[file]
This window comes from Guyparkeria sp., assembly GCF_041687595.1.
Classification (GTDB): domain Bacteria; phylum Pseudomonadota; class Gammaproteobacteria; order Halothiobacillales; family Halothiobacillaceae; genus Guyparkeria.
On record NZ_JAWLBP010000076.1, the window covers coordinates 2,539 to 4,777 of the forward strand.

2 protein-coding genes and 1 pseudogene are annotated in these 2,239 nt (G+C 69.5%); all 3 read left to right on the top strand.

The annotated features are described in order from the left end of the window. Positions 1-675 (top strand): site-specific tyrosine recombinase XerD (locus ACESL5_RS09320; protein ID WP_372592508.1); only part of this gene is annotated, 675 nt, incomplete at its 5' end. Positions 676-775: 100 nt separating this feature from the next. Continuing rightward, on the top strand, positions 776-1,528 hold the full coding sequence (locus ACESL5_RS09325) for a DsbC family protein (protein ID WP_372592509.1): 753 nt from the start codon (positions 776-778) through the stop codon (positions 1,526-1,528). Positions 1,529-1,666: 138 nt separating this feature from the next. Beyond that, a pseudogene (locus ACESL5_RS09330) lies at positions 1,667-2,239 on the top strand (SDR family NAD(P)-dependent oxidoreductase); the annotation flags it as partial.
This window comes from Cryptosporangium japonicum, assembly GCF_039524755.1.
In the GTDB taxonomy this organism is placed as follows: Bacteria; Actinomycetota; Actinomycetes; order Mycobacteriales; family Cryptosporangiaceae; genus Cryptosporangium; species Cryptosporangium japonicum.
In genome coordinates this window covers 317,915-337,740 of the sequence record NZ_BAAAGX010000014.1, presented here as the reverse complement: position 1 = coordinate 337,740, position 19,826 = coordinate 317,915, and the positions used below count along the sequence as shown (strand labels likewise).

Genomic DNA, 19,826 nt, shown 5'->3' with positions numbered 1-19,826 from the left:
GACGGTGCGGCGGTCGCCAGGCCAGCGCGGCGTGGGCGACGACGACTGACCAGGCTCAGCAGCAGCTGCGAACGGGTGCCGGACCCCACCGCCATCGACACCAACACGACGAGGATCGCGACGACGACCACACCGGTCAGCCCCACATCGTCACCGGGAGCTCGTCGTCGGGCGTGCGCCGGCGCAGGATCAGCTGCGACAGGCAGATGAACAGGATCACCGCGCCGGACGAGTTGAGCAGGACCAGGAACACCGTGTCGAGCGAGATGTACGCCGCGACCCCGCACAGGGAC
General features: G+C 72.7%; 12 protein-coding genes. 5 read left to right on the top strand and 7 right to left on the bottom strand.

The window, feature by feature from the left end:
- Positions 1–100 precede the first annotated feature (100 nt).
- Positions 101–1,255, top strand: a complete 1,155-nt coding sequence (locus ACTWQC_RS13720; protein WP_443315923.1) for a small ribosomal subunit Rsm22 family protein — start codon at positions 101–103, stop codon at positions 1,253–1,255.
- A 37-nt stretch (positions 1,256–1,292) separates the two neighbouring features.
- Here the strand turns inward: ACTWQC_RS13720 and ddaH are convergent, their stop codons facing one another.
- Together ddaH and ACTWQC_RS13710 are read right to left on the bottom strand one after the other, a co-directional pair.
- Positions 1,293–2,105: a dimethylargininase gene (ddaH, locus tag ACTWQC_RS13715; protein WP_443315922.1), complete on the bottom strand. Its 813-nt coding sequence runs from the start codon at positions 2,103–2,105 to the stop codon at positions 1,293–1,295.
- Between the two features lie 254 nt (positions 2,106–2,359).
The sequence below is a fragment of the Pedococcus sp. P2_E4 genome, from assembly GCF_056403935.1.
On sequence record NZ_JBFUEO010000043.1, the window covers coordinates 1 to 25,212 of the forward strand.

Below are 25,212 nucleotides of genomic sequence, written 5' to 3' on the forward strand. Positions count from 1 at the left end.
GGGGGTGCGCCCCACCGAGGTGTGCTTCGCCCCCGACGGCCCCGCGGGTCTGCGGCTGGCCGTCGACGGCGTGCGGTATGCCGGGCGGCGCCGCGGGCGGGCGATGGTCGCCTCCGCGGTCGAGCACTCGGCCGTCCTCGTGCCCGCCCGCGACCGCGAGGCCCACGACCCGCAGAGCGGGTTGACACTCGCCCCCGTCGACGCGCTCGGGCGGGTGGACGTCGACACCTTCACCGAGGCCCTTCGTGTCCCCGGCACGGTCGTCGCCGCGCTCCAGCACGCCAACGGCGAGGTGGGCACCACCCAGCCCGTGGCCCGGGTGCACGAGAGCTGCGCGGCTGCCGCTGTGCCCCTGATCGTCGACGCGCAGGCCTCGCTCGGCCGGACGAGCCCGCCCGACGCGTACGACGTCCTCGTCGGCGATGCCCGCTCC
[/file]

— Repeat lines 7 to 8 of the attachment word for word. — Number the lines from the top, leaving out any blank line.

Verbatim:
In the GTDB taxonomy this organism is placed as follows: Bacteria; Actinomycetota; Actinomycetes; order Mycobacteriales; family Cryptosporangiaceae; genus Cryptosporangium; species Cryptosporangium japonicum.
In genome coordinates this window covers 317,915-337,740 of the sequence record NZ_BAAAGX010000014.1, presented here as the reverse complement: position 1 = coordinate 337,740, position 19,826 = coordinate 317,915, and the positions used below count along the sequence as shown (strand labels likewise).